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My identity is forever linked to the year 1863. Because Abraham Lincoln issued the Emancipation Proclamation during the American Civil War, and because a Persian nobleman named Baha’u’llah declared his religious mission to followers in April of that same year, I am a free black American and a Baha’i — and that means I deeply feel the power of anniversaries.
Observing and understanding important anniversaries gives everyone the opportunity to think about our character and the history that shapes it. Even after one hundred and fifty years, we still observe, celebrate and meditate on these two seminal and earth-shaking events.
This year we celebrate the 150-year anniversary of the birth of the Baha’i Faith and the issuance of the Emancipation Proclamation, and reflecting on both events I am reminded about the complex, even tortured nature of personal and social transformation, the vagaries of progress and defeat, the place of deliberation and silence, the need for waiting and biding one’s time, the benefits of communication and full engagement between leaders and followers, the power of hope and dreams, and the need for courage despite the odds.
A black man is now President of the United States. The nation and the world have changed profoundly, and certainly, Abraham Lincoln would not recognize the United States or the modern world in many ways. However, in this anniversary year of his proclamation, he would be surprised but not disturbed. Although he could not predict events, he understood implication and possibility. He knew he was about to unleash forces he could not reverse, and the nation would never be the same.
This courage cost the President his life. As he faced the consequences of emancipating the slaves after Gettysburg when he finally declared that the war was a war for freedom; after whites unleashed their fury against the draft by rioting and killing innocent black people on the streets of New York; after his re-election; after meeting the great Negro abolitionist Frederick Douglass and calling him a friend; after the passage of the 13th amendment that abolished slavery everywhere, Abraham Lincoln became a different, wiser man. His progress is our own. If he could change, then we all can change.
On January 1, 1863 President Abraham Lincoln dipped his pen into the ink and started to sign The Emancipation Proclamation. But then he stopped. His hand shook, and he put the pen down, saying,
“I never, in my life, felt more certain that I was doing right, than I do in signing this paper. If my name ever goes into history it will be for this act, and my whole soul is in it.”
He waited until his hand stopped trembling, and explained,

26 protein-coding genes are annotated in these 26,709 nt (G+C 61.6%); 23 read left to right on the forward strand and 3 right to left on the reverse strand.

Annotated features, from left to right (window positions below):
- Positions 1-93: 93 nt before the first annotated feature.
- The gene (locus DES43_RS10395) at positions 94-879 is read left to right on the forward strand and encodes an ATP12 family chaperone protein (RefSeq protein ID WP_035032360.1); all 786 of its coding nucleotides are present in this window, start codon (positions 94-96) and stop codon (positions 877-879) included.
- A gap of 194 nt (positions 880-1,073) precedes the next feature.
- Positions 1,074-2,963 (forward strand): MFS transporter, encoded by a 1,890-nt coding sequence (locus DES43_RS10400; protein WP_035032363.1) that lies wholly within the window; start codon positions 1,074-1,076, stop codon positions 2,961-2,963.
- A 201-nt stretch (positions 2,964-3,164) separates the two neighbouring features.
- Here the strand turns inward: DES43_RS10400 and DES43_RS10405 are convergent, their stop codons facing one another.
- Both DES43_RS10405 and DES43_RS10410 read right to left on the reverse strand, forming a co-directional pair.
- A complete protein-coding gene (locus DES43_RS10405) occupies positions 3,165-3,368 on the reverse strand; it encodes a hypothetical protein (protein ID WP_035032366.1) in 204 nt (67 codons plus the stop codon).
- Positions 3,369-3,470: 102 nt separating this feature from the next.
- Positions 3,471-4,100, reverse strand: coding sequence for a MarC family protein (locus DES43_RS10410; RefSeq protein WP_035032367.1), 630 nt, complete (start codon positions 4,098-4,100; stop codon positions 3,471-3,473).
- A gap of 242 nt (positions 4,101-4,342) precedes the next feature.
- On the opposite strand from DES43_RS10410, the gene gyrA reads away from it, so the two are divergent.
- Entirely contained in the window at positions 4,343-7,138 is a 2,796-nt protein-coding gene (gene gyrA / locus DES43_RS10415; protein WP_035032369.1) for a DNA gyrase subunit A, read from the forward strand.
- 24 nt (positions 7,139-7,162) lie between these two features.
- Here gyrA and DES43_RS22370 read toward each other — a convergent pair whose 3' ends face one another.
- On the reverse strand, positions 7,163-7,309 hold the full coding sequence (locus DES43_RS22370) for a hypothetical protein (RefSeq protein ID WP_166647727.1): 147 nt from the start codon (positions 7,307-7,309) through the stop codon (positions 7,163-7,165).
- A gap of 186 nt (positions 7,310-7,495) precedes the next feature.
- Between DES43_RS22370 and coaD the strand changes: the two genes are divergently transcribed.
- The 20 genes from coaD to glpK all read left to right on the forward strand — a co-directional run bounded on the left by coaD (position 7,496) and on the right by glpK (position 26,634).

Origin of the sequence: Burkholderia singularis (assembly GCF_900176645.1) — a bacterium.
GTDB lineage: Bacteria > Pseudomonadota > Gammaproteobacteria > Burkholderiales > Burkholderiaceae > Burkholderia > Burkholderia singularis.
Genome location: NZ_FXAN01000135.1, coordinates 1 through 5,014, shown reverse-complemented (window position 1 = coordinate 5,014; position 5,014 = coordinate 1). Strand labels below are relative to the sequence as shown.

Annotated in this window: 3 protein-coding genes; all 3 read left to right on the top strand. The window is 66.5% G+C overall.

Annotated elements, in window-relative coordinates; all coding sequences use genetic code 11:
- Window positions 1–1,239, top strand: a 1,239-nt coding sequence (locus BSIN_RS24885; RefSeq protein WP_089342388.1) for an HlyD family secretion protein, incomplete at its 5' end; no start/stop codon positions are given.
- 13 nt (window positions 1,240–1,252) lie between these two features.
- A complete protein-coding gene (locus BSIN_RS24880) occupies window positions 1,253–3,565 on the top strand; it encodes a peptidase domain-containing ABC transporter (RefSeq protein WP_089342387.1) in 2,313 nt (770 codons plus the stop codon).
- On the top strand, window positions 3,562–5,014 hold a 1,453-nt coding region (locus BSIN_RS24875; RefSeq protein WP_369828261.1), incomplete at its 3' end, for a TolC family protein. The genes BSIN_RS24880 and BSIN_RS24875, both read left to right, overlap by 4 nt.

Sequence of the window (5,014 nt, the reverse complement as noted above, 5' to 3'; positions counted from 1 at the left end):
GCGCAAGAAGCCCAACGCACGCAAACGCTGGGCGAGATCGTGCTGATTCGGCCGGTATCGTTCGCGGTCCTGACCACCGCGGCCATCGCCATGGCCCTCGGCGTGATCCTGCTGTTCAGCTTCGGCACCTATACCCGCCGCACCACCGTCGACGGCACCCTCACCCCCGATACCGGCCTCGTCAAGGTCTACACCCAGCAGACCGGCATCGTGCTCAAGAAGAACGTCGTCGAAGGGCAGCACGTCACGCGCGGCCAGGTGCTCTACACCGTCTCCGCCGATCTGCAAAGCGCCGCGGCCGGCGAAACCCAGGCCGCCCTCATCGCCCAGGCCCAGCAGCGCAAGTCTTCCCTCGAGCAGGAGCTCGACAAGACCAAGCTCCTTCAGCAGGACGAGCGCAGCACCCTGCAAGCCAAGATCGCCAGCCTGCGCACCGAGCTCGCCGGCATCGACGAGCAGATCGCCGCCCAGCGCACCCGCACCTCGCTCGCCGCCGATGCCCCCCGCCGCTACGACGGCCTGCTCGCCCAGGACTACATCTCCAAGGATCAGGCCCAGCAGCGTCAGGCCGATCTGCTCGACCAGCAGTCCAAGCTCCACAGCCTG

“If my hand trembles when I sign the Proclamation, all who examine the document hereafter will say, ‘He hesitated.”
After months of reflection, consultations with his divided Cabinet, after a historic meeting with a delegation of Negro citizens, after emancipating slaves in the District of Columbia the year before, after issuing a preliminary proclamation in September and receiving a barrage of criticism from abolitionists, who said he had not gone far enough, and from slaveholders and their sympathizers who said he had gone too far, Lincoln was now fully committed. He signed the Proclamation with a bold, firm and clear signature.
Lincoln was no fool; he knew he was engaged in a public relations campaign to persuade Union supporters, most openly hostile to Negroes, that their cause needed Negro soldiers out of military necessity. After the Proclamation, the liberated became liberators when 200,000 Negroes served in the federal armed forces. The President knew his Proclamation would be controversial, and so he worked diligently to build public support as he waited for a military victory. Frederick Douglass understood Lincoln, observing,
“Abraham Lincoln may be slow, but Abraham Lincoln is not the man to reconsider, retract and contradict words and purposes. If he has taught us to confide in nothing else, he has taught us to confide in his word.”
Whites and blacks assembled in churches and halls throughout the North that New Year’s Day a hundred and fifty years ago, waiting anxiously for official word of the Proclamation. Three thousand waited for hours with Frederick Douglass at Tremont Temple in Boston. Another crowd of three thousand, including Emerson, Longfellow, Whittier, Harriet Beecher Stowe, and Oliver Wendell Holmes, waited at the nearby Music Hall. By eight, there was no word. By nine, still no word. Finally by ten a man rushed into the Tremont Temple crowd, exclaiming,
“It’s coming! It’s on the wires.”
The crowd erupted with jubilant shouts and song. Men tossed hats into the air, and rapped the floor with canes; and everyone sang, “Blow ye the trumpet blow.” Many embraced and wept. And back in Washington, a crowd serenaded the President, who came to a window at the White House and bowed.
The Emancipation Proclamation did not end slavery in the United States, but it initiated the process. Lincoln’s bold Proclamation captured the hearts and the imagination of millions of Americans and became one of the great documents of human freedom.
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